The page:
Writer and Director: Thomas Clay
Writer-director Thomas Clay’s period drama is set in a Shropshire village farmhouse in 1657, against the backdrop of the bloody English Civil War that saw the Royalists defeated and Oliver Cromwell become Lord Protector. The household consists of war veteran Captain John Lye (Charles Dance), his long-suffering wife Fanny (Maxine Peake) and their son Arthur (a revelation in Zak Adams).
All seems to be fairly tranquil until the family – upon coming home from church one Sunday – come across two unexpected guests crashed out in their barn. At first Captain John gives them a night to stay before taking them to the local constable to look into their claims to have been robbed nearby. But the couple ingratiate themselves to the extent that they become a permanent fixture, despite John’s reservations.
In this way Thomas Ashbury (Freddie Fox) gains a foothold into the family’s lives with his partner Rebecca Henshaw (Tanya Reynolds), supposedly his wife, befriending the bewildered Fanny. Then this arrangement comes crashing down when they are visited by law enforcers in search of radical libertines on the run.
The entire atmosphere of cosy rural simplicity is broken and replaced by scenes of horrific violence. Fanny at first seems to be taken in by Thomas’ radical anti-religious doctrines and comes close to letting him have his wicked way. But her thoughts soon turn to revenge against all forms of violent patriarchal dominance.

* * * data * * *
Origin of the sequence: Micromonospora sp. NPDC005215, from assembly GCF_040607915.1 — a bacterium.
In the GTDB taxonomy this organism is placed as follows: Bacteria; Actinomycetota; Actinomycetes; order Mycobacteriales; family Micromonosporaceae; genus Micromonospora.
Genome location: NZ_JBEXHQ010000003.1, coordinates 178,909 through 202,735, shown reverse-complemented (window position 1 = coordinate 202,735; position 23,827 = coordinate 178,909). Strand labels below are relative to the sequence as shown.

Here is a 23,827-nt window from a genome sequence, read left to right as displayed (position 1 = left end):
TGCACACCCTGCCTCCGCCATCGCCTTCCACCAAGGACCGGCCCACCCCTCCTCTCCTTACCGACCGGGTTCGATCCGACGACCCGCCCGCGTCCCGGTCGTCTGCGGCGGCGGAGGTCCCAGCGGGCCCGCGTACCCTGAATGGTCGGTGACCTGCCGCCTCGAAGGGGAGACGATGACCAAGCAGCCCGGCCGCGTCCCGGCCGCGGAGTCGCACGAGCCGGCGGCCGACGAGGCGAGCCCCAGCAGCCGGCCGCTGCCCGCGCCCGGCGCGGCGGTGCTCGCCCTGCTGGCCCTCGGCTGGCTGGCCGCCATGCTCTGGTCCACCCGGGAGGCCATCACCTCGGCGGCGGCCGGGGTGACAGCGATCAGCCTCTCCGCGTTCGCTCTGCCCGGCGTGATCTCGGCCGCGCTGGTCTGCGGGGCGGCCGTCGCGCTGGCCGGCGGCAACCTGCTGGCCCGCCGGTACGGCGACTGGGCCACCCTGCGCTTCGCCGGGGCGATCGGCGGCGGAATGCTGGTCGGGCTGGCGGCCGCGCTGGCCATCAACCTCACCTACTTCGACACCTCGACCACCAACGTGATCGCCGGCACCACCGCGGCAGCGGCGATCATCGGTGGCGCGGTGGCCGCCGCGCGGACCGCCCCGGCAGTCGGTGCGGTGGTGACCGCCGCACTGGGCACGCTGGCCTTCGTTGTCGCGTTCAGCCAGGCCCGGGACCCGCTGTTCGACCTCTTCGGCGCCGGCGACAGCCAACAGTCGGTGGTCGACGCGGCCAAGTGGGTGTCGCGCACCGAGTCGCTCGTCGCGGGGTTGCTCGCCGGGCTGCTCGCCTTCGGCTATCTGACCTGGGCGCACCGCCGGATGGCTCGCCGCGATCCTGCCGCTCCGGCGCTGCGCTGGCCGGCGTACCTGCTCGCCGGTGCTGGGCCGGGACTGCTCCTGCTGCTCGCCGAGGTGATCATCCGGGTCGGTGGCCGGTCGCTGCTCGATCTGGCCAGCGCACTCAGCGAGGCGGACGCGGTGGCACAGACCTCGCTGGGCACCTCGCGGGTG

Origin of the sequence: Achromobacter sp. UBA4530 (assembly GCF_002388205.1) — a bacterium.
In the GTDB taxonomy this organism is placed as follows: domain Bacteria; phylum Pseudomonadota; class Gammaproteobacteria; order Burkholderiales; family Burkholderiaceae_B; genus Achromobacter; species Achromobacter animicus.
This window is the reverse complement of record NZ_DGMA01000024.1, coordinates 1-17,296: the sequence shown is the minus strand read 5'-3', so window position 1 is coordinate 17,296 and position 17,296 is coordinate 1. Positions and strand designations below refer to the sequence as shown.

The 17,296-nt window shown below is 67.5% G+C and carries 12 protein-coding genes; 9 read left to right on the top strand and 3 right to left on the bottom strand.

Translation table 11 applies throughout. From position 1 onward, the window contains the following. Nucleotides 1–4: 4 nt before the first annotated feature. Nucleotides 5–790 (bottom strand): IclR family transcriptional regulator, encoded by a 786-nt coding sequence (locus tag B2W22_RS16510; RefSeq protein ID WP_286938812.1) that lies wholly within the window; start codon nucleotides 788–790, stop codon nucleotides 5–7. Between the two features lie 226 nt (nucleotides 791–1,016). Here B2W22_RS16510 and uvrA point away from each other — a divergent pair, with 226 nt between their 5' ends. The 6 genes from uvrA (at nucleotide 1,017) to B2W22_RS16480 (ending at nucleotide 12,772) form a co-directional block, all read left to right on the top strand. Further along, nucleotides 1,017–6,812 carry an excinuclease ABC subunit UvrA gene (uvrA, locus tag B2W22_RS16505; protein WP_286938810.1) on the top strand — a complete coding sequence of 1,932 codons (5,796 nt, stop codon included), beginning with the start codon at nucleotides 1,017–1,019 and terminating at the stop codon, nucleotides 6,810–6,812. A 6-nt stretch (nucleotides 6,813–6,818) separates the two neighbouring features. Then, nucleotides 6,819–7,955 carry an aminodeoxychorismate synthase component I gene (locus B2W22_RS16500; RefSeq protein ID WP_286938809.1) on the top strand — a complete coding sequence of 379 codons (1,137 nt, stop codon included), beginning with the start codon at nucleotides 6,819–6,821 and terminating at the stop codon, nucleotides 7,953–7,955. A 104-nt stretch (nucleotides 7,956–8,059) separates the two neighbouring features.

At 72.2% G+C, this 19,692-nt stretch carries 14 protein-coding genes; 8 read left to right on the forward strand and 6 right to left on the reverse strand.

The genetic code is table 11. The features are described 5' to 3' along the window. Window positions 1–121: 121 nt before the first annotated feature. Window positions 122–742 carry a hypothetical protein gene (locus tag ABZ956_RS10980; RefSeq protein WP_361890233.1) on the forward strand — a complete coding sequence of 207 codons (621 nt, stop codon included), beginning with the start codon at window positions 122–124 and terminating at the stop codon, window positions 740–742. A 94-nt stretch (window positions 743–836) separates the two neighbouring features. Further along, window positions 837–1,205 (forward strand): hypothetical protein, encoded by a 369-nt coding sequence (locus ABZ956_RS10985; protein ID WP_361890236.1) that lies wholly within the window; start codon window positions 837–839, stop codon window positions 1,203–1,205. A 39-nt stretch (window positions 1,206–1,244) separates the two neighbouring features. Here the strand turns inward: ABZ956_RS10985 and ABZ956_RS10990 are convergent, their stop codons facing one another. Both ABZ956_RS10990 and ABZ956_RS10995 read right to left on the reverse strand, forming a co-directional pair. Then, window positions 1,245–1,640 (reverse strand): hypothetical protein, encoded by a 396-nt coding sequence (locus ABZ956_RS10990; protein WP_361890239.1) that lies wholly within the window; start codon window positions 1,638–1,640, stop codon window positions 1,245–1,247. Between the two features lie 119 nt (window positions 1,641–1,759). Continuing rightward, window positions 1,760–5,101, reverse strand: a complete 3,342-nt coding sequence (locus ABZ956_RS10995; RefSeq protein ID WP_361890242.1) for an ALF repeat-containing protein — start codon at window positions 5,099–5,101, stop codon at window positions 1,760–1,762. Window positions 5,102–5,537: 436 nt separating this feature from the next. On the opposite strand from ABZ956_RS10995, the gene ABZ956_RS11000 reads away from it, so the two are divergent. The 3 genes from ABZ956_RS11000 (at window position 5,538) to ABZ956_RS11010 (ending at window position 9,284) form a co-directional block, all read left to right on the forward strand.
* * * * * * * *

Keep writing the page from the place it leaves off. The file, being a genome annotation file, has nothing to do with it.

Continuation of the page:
Clay’s period instrument score adds to the suspense and horror and the attention to historical detail is exacting. The film benefits from stunning cinematography by Giorgos Arvanitis and the realism of Michael O’Connor’s costumes. It serves as a microcosm of the English social scene of its time with an ending that is as subversive as it is surprising.
Dance performs with an underlying menace, while Peake manages to gradually transform from victim to victor with great subtlety. As Thomas, Fox portrays a complex character with verve and veracity while Reynolds as Rebecca carefully conjures up her character’s feisty feminism. Although the violence is horrific it is far from gratuitous, while the sexuality in the narrative is more implied than on display.
As well as commenting on the state of religion under Cromwell, Clay also has us thinking about faith today, and the patriarchal state of both Anglican and Catholic churches and even the ‘free’ churches too. And what would replace the nuclear family? Problematic thoughts indeed!
Following its success at last year’s London Film Festival the film is now available online through Vertigo Releasing